E. Cognitive disabilities

The concept of cognitive disabilities is extremely broad and not always well-defined. In general terms, a person with a cognitive disability has difficulties with one or more types of mental tasks than the average person ranging from mild to profound. Cognitive disabilities include difficulties with memory, problem-solving, attention, reading, linguistic and verbal comprehension, math comprehension, and visual comprehension [21] [22]. Unfortunately, cognitive disabilities are one of the most under researched topics of web accessibility. Table VI summarizes main characteristics and web accessibility requirements for cognitive disabilities.


F. Psychosocial disabilities

25% of people have a mental health condition at some stage in their life. This might range from transient anxiety following an accident to conditions like depression or schizophrenia, which can be recurring, and extremely disabling. The disabilities arising from mental health conditions are called psychosocial disabilities. At present, about 450 million people worldwide are affected. Conditions leading to psychosocial disabilities include depression, psychosis, epilepsy, post-traumatic stress disorder and dementia. These conditions are more prevalent in low income than in wealthy countries [23].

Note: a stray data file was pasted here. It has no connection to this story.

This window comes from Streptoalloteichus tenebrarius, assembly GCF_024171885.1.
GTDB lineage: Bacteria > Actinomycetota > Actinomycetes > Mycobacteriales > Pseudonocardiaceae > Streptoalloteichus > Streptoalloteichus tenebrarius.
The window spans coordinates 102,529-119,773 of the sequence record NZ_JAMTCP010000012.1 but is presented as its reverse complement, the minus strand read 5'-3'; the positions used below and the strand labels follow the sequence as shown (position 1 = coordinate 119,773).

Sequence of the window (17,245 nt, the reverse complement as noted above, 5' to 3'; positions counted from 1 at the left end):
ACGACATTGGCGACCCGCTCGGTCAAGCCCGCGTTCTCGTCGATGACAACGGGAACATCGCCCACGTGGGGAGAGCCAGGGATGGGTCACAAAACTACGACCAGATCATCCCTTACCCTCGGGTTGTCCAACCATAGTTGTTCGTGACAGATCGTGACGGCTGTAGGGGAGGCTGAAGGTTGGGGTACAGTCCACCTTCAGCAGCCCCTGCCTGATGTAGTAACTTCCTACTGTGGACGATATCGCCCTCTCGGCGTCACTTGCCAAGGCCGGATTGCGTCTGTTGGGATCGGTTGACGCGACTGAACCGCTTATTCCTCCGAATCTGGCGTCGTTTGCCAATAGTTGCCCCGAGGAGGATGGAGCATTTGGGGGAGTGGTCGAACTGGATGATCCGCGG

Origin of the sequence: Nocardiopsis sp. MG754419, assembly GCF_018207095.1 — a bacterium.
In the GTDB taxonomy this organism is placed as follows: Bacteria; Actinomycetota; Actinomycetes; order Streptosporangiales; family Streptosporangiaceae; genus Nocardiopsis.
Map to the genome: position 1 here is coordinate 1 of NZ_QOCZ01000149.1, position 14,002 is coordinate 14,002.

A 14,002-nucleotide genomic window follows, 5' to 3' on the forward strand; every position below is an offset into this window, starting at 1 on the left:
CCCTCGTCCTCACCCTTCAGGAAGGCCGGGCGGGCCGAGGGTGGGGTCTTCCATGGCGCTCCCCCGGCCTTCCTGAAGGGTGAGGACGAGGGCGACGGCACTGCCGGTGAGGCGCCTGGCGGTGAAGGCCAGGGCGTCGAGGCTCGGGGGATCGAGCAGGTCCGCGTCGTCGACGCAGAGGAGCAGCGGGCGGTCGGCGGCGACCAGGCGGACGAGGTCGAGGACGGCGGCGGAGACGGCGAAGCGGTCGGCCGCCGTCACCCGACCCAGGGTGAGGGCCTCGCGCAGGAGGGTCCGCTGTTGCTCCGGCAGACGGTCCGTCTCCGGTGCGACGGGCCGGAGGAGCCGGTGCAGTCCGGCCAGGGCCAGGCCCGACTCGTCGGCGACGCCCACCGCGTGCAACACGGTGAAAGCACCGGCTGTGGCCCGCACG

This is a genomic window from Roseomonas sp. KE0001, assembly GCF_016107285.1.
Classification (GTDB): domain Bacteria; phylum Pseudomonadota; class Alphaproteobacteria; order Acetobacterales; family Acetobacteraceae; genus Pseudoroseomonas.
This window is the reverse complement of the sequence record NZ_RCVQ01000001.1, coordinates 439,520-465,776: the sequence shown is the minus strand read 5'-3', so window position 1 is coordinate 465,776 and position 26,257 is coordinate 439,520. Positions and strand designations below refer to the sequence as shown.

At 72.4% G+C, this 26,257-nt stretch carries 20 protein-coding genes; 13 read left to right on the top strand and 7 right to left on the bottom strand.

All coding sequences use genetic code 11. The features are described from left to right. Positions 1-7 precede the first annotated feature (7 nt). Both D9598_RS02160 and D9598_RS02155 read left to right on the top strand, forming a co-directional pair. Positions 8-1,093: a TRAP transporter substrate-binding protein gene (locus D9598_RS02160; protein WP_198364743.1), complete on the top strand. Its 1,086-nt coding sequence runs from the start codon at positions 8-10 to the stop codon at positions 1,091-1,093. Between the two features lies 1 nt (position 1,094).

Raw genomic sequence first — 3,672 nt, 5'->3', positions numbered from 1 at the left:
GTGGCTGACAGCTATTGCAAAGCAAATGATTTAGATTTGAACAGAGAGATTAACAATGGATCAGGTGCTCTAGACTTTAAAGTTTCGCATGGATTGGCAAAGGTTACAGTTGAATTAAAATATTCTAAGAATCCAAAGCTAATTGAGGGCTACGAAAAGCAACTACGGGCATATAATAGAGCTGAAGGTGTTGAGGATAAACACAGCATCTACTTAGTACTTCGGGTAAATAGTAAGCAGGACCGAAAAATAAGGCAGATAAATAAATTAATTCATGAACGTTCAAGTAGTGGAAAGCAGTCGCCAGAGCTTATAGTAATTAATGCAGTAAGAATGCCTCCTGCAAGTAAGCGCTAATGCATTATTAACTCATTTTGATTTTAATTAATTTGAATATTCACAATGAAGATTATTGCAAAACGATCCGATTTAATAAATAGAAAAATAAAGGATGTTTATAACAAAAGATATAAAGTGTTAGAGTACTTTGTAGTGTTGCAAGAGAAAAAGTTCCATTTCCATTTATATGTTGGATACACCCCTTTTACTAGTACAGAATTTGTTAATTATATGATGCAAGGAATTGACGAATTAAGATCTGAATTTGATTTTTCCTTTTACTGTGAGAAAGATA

Depression is a common mental disorder. Globally, more than 350 million people of all ages suffer from it. It can cause the affected person to suffer greatly and function poorly at work, at school and in the family [24].

Dementia is a syndrome in which there is deterioration in memory, thinking, behavior and the ability to perform everyday activities. Worldwide, 35.6 million people have dementia and there are 7.7 million new cases every year [25]. Table VII summarizes main characteristics and web accessibility requirements for psychosocial disabilities.


G. Language issues

Language issues affects to international learners taking courses in a language different to their native one. They also affect to learners whose native language is sign language. At present, the majority of MOOCs are offered in English. For example, as to March 2014, 88% of MOOCs at platform Coursera were offered only in English. Non-native English speakers might face difficulties due to their level of proficiency in the language. Non-native speakers read at slower speed than native speakers; the speed difference leads to information overload and cognitive issues. Non-native speakers also experience stress related to workload and visibility of their written responses in essays, forums and textual chats [26]. Table VIII summarizes main characteristics and web accessibility requirements for language issues.


H. Cultural considerations